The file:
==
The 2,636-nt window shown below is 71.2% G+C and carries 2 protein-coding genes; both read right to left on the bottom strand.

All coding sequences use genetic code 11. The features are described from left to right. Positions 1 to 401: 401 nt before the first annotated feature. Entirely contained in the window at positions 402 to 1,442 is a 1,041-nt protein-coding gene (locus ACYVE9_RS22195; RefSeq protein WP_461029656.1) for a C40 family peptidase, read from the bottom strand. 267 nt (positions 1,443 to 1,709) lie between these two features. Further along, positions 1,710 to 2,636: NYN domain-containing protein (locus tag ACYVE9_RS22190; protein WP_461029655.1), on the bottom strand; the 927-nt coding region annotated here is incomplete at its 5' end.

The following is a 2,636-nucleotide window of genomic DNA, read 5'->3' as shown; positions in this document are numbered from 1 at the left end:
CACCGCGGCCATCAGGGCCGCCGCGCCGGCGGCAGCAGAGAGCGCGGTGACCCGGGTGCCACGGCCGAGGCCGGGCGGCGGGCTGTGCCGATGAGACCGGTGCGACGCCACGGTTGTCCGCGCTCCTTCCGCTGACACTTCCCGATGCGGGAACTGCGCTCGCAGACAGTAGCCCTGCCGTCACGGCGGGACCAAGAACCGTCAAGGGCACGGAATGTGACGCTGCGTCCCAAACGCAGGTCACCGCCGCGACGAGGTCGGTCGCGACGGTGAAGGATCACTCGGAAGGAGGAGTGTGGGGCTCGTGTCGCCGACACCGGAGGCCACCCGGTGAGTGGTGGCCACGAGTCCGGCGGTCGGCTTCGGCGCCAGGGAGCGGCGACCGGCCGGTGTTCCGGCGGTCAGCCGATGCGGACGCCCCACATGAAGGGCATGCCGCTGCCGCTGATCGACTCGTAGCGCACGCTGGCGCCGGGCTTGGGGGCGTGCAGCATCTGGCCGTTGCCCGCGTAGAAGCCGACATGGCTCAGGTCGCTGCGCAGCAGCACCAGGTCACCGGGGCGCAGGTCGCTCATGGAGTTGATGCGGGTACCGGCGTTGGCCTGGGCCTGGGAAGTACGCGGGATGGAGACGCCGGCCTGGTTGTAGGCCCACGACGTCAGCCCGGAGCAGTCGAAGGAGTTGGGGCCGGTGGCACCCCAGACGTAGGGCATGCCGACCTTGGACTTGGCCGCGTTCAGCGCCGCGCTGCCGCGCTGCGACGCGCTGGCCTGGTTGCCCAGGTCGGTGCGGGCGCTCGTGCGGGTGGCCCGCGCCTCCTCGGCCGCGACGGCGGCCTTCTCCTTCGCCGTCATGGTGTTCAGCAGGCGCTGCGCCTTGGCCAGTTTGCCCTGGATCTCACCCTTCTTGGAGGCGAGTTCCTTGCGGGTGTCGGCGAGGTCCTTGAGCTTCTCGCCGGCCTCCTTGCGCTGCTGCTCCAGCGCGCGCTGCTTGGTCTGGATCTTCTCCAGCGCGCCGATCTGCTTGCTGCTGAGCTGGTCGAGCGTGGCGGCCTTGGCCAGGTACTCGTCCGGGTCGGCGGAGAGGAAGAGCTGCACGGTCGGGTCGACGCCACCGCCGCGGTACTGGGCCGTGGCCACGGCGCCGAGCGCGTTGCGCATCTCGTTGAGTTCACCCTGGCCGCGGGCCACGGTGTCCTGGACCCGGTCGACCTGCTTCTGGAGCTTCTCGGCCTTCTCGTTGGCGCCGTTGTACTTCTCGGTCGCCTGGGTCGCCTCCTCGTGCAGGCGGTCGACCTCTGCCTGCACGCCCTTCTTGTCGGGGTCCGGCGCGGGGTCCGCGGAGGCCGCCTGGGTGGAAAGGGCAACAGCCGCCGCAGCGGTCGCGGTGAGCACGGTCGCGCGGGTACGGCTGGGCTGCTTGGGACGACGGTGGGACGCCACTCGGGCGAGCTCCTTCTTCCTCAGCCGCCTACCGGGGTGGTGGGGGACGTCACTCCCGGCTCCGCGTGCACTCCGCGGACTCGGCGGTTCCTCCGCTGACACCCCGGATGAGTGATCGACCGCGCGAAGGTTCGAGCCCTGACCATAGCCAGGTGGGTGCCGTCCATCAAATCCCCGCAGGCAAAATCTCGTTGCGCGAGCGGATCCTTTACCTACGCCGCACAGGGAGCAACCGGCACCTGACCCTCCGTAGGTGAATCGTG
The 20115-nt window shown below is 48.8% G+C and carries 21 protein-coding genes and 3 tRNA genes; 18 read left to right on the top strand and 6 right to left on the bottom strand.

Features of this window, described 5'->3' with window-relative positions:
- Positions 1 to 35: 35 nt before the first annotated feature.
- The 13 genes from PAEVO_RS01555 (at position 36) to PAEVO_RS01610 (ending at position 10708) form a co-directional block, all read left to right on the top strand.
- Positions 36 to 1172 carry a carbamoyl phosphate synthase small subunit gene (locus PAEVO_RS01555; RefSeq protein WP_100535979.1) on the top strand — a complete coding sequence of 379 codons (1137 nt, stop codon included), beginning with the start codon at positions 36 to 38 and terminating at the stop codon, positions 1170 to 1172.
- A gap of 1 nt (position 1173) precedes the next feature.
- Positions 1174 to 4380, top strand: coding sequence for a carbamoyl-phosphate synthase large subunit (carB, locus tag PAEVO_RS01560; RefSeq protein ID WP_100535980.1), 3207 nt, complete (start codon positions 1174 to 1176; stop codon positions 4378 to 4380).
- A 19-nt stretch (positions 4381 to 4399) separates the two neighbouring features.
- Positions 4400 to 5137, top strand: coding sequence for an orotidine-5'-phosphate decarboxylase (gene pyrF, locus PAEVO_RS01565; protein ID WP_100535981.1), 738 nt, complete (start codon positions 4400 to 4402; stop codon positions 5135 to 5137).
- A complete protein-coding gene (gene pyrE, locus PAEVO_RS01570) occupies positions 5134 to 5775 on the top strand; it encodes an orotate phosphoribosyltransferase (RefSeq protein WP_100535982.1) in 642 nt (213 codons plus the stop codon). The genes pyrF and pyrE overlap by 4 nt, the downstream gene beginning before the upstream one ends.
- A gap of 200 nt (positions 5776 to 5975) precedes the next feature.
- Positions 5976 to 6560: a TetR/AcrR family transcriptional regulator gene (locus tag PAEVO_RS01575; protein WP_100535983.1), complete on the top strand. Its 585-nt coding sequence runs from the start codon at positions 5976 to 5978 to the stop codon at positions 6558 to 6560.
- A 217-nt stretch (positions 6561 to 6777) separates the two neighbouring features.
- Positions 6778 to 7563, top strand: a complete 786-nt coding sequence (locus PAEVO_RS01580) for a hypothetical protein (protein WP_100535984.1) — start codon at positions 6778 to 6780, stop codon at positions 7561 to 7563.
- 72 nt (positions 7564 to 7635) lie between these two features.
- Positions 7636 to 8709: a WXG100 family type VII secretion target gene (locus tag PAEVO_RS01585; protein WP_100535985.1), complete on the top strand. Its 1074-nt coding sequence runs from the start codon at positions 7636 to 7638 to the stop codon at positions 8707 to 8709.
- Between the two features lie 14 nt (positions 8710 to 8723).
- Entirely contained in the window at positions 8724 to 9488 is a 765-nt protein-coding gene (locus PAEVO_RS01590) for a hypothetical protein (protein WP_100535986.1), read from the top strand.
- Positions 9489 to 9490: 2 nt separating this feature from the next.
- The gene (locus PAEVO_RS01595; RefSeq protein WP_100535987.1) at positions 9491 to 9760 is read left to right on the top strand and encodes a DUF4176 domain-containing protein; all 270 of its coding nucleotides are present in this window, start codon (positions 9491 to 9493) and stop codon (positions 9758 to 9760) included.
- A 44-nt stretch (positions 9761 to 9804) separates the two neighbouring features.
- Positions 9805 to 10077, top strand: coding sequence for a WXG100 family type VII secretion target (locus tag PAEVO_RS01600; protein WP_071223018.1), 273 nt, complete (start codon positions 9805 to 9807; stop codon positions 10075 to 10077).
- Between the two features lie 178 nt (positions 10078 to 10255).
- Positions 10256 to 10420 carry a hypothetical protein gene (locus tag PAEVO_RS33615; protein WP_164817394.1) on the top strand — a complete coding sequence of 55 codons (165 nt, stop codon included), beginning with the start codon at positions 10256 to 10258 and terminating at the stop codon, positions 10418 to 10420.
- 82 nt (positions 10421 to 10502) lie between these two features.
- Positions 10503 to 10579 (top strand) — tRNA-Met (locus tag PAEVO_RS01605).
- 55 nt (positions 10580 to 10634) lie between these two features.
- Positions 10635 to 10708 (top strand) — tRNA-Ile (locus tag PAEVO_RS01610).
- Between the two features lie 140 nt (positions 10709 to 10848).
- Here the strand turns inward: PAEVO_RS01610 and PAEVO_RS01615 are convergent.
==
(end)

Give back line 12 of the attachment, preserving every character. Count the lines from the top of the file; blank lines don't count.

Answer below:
- A 19-nt stretch (positions 4381 to 4399) separates the two neighbouring features.